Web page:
Saturday, January 24, 2015

Houses that pass away

Nothing lasts forever. Everything rots. Wastes away. Returns to dust. Always. This world is subject to the vicissitudes of time and space, after all. Nothing new there. We are born. We live. We suffer. We die. That's it.

It's the same thing with the world and what's in it. Death is inevitable. It can't be erased. Ever. Inanimate things too are subject to this eternal verity. They are created by man and killed by carelessness or neglect. They have stories to tell. Years behind them.

It's not easy to hear them, though. We need to listen closer. They die a thousand deaths, after all. Not like people. They die every time we are careless. Take houses, for instance. Take the place you live. What if you stopped tending to it? Wouldn't it rot away? Wouldn't it die? Wouldn't it go down with dust and ash?

That's the way with houses. They are older than us. Older than the years they have been built. They age quickly. Die soon. And are also reborn. But that's rare. They are in a twilight world, between care and carelessness. In another sense, however, they don't pass off. Not that easily. They are just remembered. Your heart resides in them, after all. Even after they die.

So when houses rot away, and we look at them, thinking about those glorious days gone by, we are sad. But that's life. Things don't stay put. Ancestral homes, whenever they are abandoned, are condemned. Even with care and money, they cannot be saved. They are sick. Maimed. They cannot linger. The new must consume them. It can't be otherwise. That's the inevitable ata lo dahama (eight vicissitudes of life).

But places aren't abandoned that easily. We try to regain them. Whenever the old order is threatened, whenever the new order comes in, we try to hang on to what must leave. Houses therefore aren't just places where your heart resides. They are symbols. Symbols of the past gone by. Icons and museum pieces for the new order to come.

Virginia Woolf's novel, To the Lighthouse, describes the process of death and decay in a house. At night, after everyone goes to sleep, invisible forces come in to try and whisk it away. But not everything. "Whatever else may perish and disappear, what stays lies here is steadfast," Woolf says, writing about those who sleep within. Those who reside, she writes, give life to what they reside in. After they leave. after what they leave is abandoned, nothing stays steadfast. Everything is doomed. Everything.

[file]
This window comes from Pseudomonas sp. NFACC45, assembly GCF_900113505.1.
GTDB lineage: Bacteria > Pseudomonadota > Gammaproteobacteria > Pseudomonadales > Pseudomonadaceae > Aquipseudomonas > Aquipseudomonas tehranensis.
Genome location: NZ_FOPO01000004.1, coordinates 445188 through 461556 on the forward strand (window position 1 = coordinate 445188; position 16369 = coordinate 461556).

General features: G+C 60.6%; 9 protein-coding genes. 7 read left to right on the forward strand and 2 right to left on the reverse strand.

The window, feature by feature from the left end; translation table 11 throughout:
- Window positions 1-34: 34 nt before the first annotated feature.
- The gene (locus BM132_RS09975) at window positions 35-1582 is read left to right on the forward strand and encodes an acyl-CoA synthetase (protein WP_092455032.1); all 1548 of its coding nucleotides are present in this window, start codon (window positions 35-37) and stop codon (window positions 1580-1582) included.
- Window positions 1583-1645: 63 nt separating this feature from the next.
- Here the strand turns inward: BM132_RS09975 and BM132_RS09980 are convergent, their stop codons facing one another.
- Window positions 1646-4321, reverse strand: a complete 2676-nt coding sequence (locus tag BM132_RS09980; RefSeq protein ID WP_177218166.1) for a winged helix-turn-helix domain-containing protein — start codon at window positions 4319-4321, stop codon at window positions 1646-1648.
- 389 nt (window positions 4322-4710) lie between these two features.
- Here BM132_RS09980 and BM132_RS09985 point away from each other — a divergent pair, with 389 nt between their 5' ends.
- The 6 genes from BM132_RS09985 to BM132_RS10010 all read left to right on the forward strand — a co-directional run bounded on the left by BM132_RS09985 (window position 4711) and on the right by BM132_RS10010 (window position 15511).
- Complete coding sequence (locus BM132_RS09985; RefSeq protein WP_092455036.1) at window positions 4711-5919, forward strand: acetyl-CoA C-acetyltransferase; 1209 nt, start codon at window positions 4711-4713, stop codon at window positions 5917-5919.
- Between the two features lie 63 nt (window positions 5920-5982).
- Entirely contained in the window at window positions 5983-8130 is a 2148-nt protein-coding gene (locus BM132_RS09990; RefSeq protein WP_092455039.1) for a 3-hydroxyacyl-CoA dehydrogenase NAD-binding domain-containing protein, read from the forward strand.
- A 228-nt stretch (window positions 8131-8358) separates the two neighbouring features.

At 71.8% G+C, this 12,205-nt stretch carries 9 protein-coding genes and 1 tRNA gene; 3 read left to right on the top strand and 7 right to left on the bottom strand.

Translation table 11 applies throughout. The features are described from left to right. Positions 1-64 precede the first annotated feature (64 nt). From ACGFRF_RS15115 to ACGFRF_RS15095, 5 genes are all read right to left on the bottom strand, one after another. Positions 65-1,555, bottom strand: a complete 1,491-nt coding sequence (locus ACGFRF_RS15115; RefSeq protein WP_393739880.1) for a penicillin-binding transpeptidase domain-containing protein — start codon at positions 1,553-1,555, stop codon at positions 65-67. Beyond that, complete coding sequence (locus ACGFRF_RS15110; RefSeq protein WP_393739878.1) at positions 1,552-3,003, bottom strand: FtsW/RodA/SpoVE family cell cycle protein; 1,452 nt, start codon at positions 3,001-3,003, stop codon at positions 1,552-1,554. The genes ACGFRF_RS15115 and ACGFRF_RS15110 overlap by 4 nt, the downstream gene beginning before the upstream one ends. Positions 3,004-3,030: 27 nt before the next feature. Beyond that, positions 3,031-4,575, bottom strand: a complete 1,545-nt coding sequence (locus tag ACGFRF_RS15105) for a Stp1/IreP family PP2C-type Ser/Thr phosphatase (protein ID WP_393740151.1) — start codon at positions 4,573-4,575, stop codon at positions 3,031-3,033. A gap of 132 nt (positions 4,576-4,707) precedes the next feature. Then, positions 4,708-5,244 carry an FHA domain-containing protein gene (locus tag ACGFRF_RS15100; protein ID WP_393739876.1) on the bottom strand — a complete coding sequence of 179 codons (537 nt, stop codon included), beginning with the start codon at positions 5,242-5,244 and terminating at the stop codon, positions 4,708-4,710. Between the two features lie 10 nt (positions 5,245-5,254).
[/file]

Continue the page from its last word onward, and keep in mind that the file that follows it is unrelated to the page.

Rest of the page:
Martin Wickramasinghe's seminal novel Gamperaliya describes the same thing, but more intimately, closer to home. The Kaisaruvatte walauwwa symbolises the aristocracy. It breaks apart. Those who live in it refuse to rebuild it. They refuse the help of Piyal, who has risen up into the new order. Money can't save it. It can't be given artificial life. It must die. On its own. Naturally.

I don't know where my mahagedara is. It's somewhere in the South, like the Kaisaruvatte walauwwa. The years may have consumed it. I'm not sure. But I have seen another house. Another mahagedara. Everything around it is decaying. The trees are overgrown. They creep around you. Shriek at you. Horrify you. They entangle the house, turning it into a sick, maimed mess overnight.

I am reminded of another book here. Also close to home. Leonard Woolf's Village in the Jungle. Looking at this house, and how nature has overpowered it, I reflect on this passage: "The jungle was bursting through the walls, overwhelming the house from above. The jungle moved within the walls: at last they crumbled; the tiled roof fell in."

The tiled roof has indeed fallen in. I see sunlight streaming through what remains of it. I also see grimed walls. Muddy floors. It's almost as though the house has fallen from grace. This must be some divine fate, I think to myself. For I am overwhelmed. If a few months of abandon have done what I have seen, what would another year or two do?

We can't predict everything. Ever. We can't see the future. All we know is that everything in this world, living or not, is subject to growth and decay. The ata lo dahama. The eternal verities. We can't best them. They take us. And our homes. Can we ever preserve them? Maybe. I don't know. Technology can do only that much after all. Beyond a certain point, we must give up, and let ourselves be subject to the world around.

Same thing with houses. The old die a painful death. The new emerge. Always. It takes time for new to become old, of course, but in this world of trends, we can't be sure that what is built today will linger tomorrow.

So beware. There are forces larger than you. And like the forest of Beddagama in Leonard Woolf's novel, they may overpower you. And with you, they may even take over your home.

Written for: Ceylon Today ESCAPE, January 23 2015